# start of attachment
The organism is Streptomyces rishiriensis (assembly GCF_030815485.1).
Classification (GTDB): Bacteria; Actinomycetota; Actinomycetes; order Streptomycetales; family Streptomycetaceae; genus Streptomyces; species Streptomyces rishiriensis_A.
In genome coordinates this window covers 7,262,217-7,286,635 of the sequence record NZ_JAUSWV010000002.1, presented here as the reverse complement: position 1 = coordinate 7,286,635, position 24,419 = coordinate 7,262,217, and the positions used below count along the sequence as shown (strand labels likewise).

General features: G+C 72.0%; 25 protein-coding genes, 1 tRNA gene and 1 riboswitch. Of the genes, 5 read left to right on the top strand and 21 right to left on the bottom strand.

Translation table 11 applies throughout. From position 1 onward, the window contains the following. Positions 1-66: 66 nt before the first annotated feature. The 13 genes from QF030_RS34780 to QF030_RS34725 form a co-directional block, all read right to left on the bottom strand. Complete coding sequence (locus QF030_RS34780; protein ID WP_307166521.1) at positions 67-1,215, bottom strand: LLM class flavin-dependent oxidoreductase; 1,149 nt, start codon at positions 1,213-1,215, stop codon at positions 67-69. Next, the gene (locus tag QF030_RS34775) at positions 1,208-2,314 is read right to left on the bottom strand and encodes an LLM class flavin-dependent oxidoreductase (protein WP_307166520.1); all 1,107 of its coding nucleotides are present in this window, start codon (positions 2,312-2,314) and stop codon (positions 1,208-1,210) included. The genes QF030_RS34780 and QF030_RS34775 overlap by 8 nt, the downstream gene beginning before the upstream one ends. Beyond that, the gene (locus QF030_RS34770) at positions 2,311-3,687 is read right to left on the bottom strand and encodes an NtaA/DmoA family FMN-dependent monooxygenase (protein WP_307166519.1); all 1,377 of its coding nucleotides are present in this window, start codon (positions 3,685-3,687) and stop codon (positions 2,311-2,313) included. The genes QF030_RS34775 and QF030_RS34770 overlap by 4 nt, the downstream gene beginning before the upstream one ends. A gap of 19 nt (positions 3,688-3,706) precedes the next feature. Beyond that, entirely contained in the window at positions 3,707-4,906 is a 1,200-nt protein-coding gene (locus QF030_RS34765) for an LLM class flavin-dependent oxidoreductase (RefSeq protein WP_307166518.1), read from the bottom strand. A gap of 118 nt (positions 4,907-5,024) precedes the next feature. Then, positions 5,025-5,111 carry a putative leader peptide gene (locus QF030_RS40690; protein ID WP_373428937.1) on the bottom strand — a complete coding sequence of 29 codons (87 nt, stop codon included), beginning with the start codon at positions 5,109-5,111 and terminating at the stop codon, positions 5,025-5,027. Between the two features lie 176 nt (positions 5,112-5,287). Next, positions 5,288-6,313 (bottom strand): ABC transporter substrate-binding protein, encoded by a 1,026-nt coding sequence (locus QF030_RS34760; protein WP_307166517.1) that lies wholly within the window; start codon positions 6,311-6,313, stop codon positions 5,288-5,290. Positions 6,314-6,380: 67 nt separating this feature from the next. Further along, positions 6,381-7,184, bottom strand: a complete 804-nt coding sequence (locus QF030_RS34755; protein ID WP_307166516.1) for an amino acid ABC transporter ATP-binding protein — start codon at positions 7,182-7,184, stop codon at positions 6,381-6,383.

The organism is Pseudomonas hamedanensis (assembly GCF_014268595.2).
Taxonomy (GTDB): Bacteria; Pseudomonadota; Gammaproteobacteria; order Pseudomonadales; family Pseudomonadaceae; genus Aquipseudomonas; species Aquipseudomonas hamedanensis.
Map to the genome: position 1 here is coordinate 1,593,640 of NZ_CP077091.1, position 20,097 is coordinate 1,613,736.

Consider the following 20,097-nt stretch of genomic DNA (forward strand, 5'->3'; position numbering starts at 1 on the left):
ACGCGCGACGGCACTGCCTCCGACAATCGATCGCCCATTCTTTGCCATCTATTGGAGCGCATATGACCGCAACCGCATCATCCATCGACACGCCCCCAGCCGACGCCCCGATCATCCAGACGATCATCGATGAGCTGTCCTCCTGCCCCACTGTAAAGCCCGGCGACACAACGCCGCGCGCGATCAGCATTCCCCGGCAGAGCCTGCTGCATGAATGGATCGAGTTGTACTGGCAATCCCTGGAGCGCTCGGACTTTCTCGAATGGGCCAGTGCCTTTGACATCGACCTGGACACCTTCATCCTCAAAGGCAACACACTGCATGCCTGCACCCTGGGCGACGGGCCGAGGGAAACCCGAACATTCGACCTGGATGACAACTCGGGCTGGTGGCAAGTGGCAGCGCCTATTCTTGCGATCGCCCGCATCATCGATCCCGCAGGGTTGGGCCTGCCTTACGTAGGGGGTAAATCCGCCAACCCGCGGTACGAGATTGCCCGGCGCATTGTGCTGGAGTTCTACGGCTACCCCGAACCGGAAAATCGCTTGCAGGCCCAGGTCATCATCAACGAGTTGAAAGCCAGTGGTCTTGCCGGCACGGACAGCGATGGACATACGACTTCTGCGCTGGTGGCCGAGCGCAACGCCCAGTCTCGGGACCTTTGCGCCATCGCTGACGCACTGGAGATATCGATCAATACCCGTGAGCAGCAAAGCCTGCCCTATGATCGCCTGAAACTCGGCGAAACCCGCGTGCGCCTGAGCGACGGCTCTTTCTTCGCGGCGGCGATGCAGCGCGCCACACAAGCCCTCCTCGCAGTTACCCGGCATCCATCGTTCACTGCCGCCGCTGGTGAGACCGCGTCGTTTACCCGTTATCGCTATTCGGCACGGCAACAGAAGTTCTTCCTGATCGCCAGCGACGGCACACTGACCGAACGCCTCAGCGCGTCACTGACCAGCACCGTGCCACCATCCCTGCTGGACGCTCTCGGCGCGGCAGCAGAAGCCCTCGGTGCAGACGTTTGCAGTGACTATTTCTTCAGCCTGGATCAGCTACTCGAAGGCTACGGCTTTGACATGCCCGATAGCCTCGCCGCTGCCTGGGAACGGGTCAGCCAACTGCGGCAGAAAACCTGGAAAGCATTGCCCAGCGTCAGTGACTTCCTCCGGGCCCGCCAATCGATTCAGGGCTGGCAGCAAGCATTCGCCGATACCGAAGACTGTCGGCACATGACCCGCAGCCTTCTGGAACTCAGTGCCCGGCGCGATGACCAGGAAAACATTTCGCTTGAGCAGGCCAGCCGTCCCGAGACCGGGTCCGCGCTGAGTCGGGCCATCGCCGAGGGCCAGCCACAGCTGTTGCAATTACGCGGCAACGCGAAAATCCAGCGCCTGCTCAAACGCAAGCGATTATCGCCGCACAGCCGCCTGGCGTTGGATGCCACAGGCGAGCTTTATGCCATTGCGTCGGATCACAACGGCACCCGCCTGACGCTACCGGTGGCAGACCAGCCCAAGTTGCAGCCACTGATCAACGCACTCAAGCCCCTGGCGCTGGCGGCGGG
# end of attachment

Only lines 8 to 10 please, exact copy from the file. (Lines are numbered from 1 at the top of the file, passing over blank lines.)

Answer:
Map to the genome: position 1 here is coordinate 1,593,640 of NZ_CP077091.1, position 20,097 is coordinate 1,613,736.

Consider the following 20,097-nt stretch of genomic DNA (forward strand, 5'->3'; position numbering starts at 1 on the left):
ACGCGCGACGGCACTGCCTCCGACAATCGATCGCCCATTCTTTGCCATCTATTGGAGCGCATATGACCGCAACCGCATCATCCATCGACACGCCCCCAGCCGACGCCCCGATCATCCAGACGATCATCGATGAGCTGTCCTCCTGCCCCACTGTAAAGCCCGGCGACACAACGCCGCGCGCGATCAGCATTCCCCGGCAGAGCCTGCTGCATGAATGGATCGAGTTGTACTGGCAATCCCTGGAGCGCTCGGACTTTCTCGAATGGGCCAGTGCCTTTGACATCGACCTGGACACCTTCATCCTCAAAGGCAACACACTGCATGCCTGCACCCTGGGCGACGGGCCGAGGGAAACCCGAACATTCGACCTGGATGACAACTCGGGCTGGTGGCAAGTGGCAGCGCCTATTCTTGCGATCGCCCGCATCATCGATCCCGCAGGGTTGGGCCTGCCTTACGTAGGGGGTAAATCCGCCAACCCGCGGTACGAGATTGCCCGGCGCATTGTGCTGGAGTTCTACGGCTACCCCGAACCGGAAAATCGCTTGCAGGCCCAGGTCATCATCAACGAGTTGAAAGCCAGTGGTCTTGCCGGCACGGACAGCGATGGACATACGACTTCTGCGCTGGTGGCCGAGCGCAACGCCCAGTCTCGGGACCTTTGCGCCATCGCTGACGCACTGGAGATATCGATCAATACCCGTGAGCAGCAAAGCCTGCCCTATGATCGCCTGAAACTCGGCGAAACCCGCGTGCGCCTGAGCGACGGCTCTTTCTTCGCGGCGGCGATGCAGCGCGCCACACAAGCCCTCCTCGCAGTTACCCGGCATCCATCGTTCACTGCCGCCGCTGGTGAGACCGCGTCGTTTACCCGTTATCGCTATTCGGCACGGCAACAGAAGTTCTTCCTGATCGCCAGCGACGGCACACTGACCGAACGCCTCAGCGCGTCACTGACCAGCACCGTGCCACCATCCCTGCTGGACGCTCTCGGCGCGGCAGCAGAAGCCCTCGGTGCAGACGTTTGCAGTGACTATTTCTTCAGCCTGGATCAGCTACTCGAAGGCTACGGCTTTGACATGCCCGATAGCCTCGCCGCTGCCTGGGAACGGGTCAGCCAACTGCGGCAGAAAACCTGGAAAGCATTGCCCAGCGTCAGTGACTTCCTCCGGGCCCGCCAATCGATTCAGGGCTGGCAGCAAGCATTCGCCGATACCGAAGACTGTCGGCACATGACCCGCAGCCTTCTGGAACTCAGTGCCCGGCGCGATGACCAGGAAAACATTTCGCTTGAGCAGGCCAGCCGTCCCGAGACCGGGTCCGCGCTGAGTCGGGCCATCGCCGAGGGCCAGCCACAGCTGTTGCAATTACGCGGCAACGCGAAAATCCAGCGCCTGCTCAAACGCAAGCGATTATCGCCGCACAGCCGCCTGGCGTTGGATGCCACAGGCGAGCTTTATGCCATTGCGTCGGATCACAACGGCACCCGCCTGACGCTACCGGTGGCAGACCAGCCCAAGTTGCAGCCACTGATCAACGCACTCAAGCCCCTGGCGCTGGCGGCGGG